From Don Hallock — 2000
Once upon a time, [circa 1959] as I recall, the Educational Television station in an eastern city called Boston produced a daily late-afternoon children’s program.
That program was known as “Ruth Ann’s Camp.” And in the “camp,” each day, Miss Ruth Ann would bravely lead eight grammar school children through an hour of “fun and games” … activities designed to challenge and improve young minds.
Miss Ruth Ann was a blond, bouncy, take-charge kind of small female person, who was, in the off-camera world, known to get a little testy from time to time. The young visitors to the camp never saw this side of Miss Ruth Ann.
Now, on one particular afternoon, such usual camp activities as making oobleck and tooth brushing lessons had been put aside so that the children could spend time with a new visitor, namely a darling, adolescent chimpanzee.
For the purpose of the broadcast, the chimp had been put completely in Miss Ruth Ann’s care. Carrying him like a baby, astride her hip, Miss Ruth Ann introduced the animal to the kids, and vice versa. The chimp grimaced and hooted, curled it’s lip and coyly traded toys with the delighted children.
Approaching the end of the broadcast Miss Ruth Ann rose and stepped forward, with the kids in tow, to deliver some final words to the children at home about animals and what wonderful friends they can be.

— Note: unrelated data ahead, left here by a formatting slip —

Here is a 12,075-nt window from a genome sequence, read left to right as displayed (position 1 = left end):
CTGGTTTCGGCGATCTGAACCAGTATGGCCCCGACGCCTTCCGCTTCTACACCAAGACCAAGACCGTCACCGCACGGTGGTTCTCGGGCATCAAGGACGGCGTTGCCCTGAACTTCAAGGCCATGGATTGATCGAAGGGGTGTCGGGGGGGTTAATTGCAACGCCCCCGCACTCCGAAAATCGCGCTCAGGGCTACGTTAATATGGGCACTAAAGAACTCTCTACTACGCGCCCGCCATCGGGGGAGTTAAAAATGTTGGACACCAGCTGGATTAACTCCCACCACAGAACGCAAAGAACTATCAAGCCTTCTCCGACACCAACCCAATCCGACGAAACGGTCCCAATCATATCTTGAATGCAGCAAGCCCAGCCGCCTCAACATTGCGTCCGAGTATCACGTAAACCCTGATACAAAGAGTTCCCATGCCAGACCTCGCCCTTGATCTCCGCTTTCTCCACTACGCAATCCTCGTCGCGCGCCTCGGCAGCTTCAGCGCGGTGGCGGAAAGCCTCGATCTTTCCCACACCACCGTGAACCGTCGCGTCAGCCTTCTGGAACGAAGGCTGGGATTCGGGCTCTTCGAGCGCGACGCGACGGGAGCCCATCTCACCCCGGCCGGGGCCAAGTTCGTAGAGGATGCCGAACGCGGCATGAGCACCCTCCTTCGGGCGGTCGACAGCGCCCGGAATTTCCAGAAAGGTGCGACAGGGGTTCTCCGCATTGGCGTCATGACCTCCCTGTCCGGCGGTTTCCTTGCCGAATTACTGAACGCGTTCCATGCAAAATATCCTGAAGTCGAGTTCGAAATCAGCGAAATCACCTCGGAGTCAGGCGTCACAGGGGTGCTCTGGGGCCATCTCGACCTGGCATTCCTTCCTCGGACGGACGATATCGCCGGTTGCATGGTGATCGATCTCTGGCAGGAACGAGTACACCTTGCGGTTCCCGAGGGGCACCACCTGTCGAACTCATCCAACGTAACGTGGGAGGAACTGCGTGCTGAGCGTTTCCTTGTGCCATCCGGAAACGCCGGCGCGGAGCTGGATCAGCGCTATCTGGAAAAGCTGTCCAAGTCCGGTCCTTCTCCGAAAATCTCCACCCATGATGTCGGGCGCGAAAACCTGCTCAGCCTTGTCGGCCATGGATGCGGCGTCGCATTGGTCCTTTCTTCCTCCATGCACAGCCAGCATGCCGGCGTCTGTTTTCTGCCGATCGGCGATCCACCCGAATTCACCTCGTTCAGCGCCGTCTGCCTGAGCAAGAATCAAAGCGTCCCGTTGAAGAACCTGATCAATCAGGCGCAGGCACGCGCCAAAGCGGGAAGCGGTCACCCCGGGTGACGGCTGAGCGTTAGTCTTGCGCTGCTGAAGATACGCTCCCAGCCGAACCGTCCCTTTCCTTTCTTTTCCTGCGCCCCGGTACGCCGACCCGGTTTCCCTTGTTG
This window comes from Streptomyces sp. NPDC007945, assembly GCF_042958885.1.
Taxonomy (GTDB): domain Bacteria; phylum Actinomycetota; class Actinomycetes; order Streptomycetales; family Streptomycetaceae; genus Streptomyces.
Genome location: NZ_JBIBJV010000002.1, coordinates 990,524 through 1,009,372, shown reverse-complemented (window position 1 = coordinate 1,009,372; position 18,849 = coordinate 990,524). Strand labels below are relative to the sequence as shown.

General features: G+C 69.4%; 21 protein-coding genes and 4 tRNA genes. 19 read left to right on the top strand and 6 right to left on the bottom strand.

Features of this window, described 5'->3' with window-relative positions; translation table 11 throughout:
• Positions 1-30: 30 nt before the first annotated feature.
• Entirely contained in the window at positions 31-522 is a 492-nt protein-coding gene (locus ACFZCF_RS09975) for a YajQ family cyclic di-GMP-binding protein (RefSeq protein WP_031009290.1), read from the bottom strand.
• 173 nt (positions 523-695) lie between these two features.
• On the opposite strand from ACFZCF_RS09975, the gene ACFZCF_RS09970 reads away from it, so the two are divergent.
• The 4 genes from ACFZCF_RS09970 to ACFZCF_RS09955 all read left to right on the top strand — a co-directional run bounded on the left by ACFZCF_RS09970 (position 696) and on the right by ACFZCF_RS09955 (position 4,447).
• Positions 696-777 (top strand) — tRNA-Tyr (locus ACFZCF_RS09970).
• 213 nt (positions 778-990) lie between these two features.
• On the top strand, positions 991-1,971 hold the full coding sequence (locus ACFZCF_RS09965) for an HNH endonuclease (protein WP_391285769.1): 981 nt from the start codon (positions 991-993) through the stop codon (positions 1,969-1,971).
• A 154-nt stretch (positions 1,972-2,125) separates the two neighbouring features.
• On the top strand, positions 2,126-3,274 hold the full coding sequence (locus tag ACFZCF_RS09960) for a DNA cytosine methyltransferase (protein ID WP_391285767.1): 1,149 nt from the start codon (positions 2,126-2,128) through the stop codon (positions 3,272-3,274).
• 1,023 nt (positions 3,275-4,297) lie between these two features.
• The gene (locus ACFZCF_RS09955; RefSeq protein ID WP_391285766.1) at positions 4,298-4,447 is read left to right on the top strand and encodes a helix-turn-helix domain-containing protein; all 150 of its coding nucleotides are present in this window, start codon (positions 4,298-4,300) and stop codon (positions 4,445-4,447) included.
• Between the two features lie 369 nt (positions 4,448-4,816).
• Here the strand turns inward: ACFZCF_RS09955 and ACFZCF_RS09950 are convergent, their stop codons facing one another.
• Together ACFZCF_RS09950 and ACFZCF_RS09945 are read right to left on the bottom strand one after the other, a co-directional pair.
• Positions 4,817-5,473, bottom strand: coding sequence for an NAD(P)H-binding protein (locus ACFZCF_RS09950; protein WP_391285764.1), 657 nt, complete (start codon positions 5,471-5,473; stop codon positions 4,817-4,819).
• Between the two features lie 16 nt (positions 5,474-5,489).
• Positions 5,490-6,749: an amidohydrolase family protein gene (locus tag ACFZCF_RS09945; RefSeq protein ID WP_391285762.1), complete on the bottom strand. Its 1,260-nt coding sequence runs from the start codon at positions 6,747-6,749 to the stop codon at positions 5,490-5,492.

At some point, early in the monologue, the studio crew became aware that something was going very wrong. The stage manager motioned to the cameraman, calling his attention to the situation. Responding, the cameraman quickly dollied forward a tiny bit to a tight waist shot, just eliminating the nether end of the chimpanzee and everything south of that.
Unfortunately for Miss Ruth Ann, the diaper the chimp was wearing had slipped aside just enough for a huge, rather liquid, simian dump to surge onto her shorts, ooze its way down her bare leg, over and into her clean white sneaker and outward to pool around her feet on the studio floor.
The stage manager, dutifully following instructions from a control room blissfully unaware of the dire dilemma their star was in, signaled her to stretch, being as how there was still two and one half minutes to go before closing credits. All the audience could see was the scene-stealing monkey adoringly hugging Miss Ruth Ann like his own mommy, and his prisoner-of-love desperately trying to ad lib her way out of an eternity of deep doodoo!
To her credit, the audience never did discover her plight. Somehow, Miss Ruth Ann managed to sound rational for the remainder of the program, accompanied by a helpless studio crew strangling in their desperate attempts not to guffaw out loud, and a newly aware, and incredulous, control room convulsed in laughter.
At long last, the stage-manager slit his own throat with his index finger, signifying to poor Ruth Ann that the show was off the air. There was a moment of silence … and then a single, descriptive expletive echoed through the studio. The children surrounding Miss Ruth Ann looked up at her, somewhat shocked and mystified. They all dispersed into the conference room where their unknowing parents waited. The well-meaning chimp was express-mailed into it’s trainer’s arms. Miss Ruth Ann disappeared post-haste to the lav to do we know not what. And, by order of “The King,” the crew set to with buckets and mops to clean up the awful mess.
The event took place on a Friday, thank God. On Monday, Ruth Ann’s camp would go on the air with a fresh group of children. And the incident was, I believe, never spoken of again.